DDR2 has made a fairly weak entry onto the market with underwhelming figures and poor latencies, when we first tested 533mhz on release we found it was no faster than overclocked DDR400 (with very tight latencies). So enter Corsair - one of the leading manufacturers of ram modules who are not resting on their laurels, this time they are bringing into play some exceptionally fast DDR5400 modules, which are rated at 675mhz with a CAS of 4.
The market has been crying out for some 600+mhz modules, to start seeing the benefits of theoretical DDR2 bandwidths. The TWIN2X1024 PC5400 Pro memory is rated at CAS4-4-4-12 and features the famous and flashy active LEDs. This makes Corsairs new PC5400 DDR2 memory 142MHz faster than the original PC4200 DDR2 memory. These TWIN2X1024 PC5400 Pro memory modules come with a life time warranty and are guaranteed to operate at the specified timings and frequencies. When I tested Corsair's original DDR2 modules I was able with the ASUS P5AD2 motherboard to overclock them to 660mhz with timings of 15-5-5-4, so I had high hopes when Corsair sent me these higher revision modules. The new modules are substantially larger than the "first revision" DDR2 boards, and as you can see from the shots (in comparison to older modules) below they come with some very attractive heatspreaders.
While DDR2 is similar to DDR memory, there are a number of enhancements. The biggest feature of DDR2 is its 4-bit prefetch, allowing it to read/write four times the amount of data per clock cycle. This feature effectively doubled the data bus speed while keeping the same 64-bit interface that the original DDR memory used. DDR has 184 pins and DDR2 has 240 pins, without treading old ground as most of us know already DDR2 also requires less power.
So with all these high figures, why isnt DDR2 outperforming its older DDR counterpart? Well basically this is all down to latencies of the ram. tight DDR400 memory can operate at 7-2-2 CAS 2 while most 533mhz DDR2 operated at 12-4-4-CAS 4. The looser (higher) latencies have been counterbalancing the effective clock gains.
DDR 675 is the new standard and hopefully will resolve this issue. Now with Corsair you are always assured quality and everyone loves the LED's Corsair use on their pro modules, not only are they practical, visually depicting load levels but they look gorgeous in a high end system with a window mod, all these "touches" help to justify the high cost. The heatspreaders on these modules are of the highest quality and are thermally affixed to the ICs for optimium thermal transfer, this is a much better solution than the usual double sided tape.
Intel Pentium 4
3.6ghz Engineering sample
Before I start running some benchmarks and quoting figures for the ram, I will delve into the maximum overclocks achieveable. The Asus P5DA2 motherboard incorrectly read the SPD timings as 15-5-5-4 so manual intervention was required to acquire the rated 12-4-4-4, this was rock solid.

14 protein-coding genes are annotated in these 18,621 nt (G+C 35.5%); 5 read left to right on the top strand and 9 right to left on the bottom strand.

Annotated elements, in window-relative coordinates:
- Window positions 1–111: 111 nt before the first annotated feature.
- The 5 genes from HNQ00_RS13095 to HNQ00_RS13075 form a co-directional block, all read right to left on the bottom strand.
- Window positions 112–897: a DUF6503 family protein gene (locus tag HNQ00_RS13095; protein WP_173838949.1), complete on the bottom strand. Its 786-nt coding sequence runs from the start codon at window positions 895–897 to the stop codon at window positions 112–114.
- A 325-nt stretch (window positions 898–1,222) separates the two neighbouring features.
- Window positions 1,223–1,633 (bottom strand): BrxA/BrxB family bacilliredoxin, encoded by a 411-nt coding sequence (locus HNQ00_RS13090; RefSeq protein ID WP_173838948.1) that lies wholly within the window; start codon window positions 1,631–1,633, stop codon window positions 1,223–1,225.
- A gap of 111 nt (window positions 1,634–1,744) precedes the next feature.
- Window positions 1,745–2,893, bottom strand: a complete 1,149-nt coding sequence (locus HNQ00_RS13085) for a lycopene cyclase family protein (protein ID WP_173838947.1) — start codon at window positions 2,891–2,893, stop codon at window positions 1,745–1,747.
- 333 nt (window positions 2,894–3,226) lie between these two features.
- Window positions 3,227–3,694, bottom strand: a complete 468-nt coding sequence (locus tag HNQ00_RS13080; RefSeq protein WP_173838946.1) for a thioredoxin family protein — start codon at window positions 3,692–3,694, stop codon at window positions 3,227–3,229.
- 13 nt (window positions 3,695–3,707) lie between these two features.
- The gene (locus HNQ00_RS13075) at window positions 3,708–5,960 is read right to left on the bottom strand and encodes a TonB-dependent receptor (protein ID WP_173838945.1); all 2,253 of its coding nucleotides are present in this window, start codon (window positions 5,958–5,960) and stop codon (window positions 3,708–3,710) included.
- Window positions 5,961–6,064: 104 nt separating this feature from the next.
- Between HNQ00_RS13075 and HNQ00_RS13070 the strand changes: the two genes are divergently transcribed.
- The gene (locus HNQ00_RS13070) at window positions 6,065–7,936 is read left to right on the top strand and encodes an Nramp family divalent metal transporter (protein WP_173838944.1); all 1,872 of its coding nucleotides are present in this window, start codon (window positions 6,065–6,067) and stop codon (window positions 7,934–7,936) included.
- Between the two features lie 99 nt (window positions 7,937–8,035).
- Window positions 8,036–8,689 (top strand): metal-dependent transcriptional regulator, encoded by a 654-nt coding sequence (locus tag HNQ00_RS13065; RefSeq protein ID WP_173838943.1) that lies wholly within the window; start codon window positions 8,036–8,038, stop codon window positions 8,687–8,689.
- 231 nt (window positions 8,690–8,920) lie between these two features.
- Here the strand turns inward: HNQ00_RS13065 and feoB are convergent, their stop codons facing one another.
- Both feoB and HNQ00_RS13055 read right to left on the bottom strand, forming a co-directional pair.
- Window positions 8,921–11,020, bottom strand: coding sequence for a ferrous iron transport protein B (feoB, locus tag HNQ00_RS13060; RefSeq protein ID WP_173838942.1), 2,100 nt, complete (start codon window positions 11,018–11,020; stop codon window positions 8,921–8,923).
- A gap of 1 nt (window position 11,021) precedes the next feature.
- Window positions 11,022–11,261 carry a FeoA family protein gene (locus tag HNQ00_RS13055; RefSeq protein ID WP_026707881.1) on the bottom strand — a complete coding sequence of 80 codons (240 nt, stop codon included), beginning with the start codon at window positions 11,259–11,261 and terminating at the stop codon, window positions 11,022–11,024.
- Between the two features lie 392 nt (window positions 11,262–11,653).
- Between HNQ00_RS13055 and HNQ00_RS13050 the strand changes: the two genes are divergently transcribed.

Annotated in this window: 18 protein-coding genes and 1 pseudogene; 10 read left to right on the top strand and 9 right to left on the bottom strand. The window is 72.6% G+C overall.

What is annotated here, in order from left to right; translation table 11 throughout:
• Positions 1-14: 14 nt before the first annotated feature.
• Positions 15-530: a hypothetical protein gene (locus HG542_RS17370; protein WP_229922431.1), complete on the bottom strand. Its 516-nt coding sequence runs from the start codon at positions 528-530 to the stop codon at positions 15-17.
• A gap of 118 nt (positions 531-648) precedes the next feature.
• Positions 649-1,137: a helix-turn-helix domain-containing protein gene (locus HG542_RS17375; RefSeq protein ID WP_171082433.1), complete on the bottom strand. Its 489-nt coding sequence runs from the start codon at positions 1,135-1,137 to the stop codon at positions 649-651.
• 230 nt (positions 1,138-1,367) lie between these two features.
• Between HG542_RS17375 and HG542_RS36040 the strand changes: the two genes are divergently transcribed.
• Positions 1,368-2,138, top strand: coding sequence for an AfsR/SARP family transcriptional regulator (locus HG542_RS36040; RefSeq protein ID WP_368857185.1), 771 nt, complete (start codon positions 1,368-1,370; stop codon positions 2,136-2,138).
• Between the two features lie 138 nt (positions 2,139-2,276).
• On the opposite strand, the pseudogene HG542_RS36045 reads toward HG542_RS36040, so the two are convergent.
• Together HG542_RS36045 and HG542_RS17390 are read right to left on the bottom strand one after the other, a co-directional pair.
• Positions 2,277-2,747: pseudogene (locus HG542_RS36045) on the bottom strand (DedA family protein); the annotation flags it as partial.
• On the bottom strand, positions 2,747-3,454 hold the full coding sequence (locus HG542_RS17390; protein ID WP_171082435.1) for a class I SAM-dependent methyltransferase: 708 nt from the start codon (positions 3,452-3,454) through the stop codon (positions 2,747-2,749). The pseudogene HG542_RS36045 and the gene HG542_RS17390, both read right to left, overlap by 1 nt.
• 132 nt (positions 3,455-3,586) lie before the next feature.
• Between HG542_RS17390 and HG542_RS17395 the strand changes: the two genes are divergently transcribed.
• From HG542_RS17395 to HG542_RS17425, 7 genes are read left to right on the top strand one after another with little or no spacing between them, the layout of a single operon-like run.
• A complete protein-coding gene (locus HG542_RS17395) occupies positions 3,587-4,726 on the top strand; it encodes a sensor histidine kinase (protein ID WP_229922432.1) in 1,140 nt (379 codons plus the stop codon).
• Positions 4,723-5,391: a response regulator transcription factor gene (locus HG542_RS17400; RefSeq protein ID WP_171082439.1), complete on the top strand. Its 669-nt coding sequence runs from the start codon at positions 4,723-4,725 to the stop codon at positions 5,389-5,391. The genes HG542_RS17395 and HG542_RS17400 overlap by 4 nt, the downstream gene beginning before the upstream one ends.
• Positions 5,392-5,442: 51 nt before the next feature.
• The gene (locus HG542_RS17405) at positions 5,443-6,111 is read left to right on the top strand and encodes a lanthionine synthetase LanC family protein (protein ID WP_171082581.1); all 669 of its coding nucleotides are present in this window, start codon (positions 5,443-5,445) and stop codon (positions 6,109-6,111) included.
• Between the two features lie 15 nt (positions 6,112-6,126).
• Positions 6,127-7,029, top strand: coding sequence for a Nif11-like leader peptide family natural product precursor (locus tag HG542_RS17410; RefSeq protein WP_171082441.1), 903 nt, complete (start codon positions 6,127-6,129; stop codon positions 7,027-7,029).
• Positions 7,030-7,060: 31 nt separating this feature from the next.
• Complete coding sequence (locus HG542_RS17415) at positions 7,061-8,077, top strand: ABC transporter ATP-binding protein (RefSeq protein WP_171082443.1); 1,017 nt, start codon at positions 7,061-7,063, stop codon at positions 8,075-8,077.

Raising the voltage to 1.9 allowed tighter timings of 12-3-4-4 but even up to 2.2 volts nothing higher was possible with this setup. To aid the heatspreaders at higher voltages I used additional cooling with a 120mm fan on a zalman arm attached over the ram. The maximum clocks I could get from the ram at 2 volts was 730mhz @ 12-3-4-4, raising the voltage higher was not a positive experience for the memory, but nonetheless a very good overclock. Lowering latencies to 14-5-5-4, 738mhz was possible but performance was inferior, so im using the 730mhz 12-3-4-4 timings as the reference maximum overclock. I have included DDR533 (stock) scores with DDR 675 (stock) and DDR 730 (overclocked) scores.
An incredible set of results across the board with DDR2 @ 675mhz certainly showing a substantial improvement on bandwidth from 533mhz. Overclocked states give some of the highest results ive seen from any modules to this point, very impressive.
These modules are an overclockers dream especially considering with my test system I was able to hit 730mhz @ 1.9 volts with tighter timings than Corsair have rated (at 675mhz) and almost 740mhz with slightly relaxed timings.
Stability of these modules is without a doubt the highest ive seen, I worked these sticks harder than ive worked any modules and I had not a single lock out, BSOD or random reboot during days of solid stress testing. Not only do these boards finally give DDR2 the much needed boost to outperform DDR, but every attention to detail has been given from the top quality heatspreaders to the compatibility with the three Slot775 boards during testing outside this review.
I really cant recommend Corsair Twin2X1024 PC5400 Pro highly enough, if you are moving to the intel PCI express platform and need the fastest, highest quality DDR2, then there is no competition, these are without a doubt worth every penny.
Available in the UK in many stores such as Overclockers UK for around £265 inc VAT.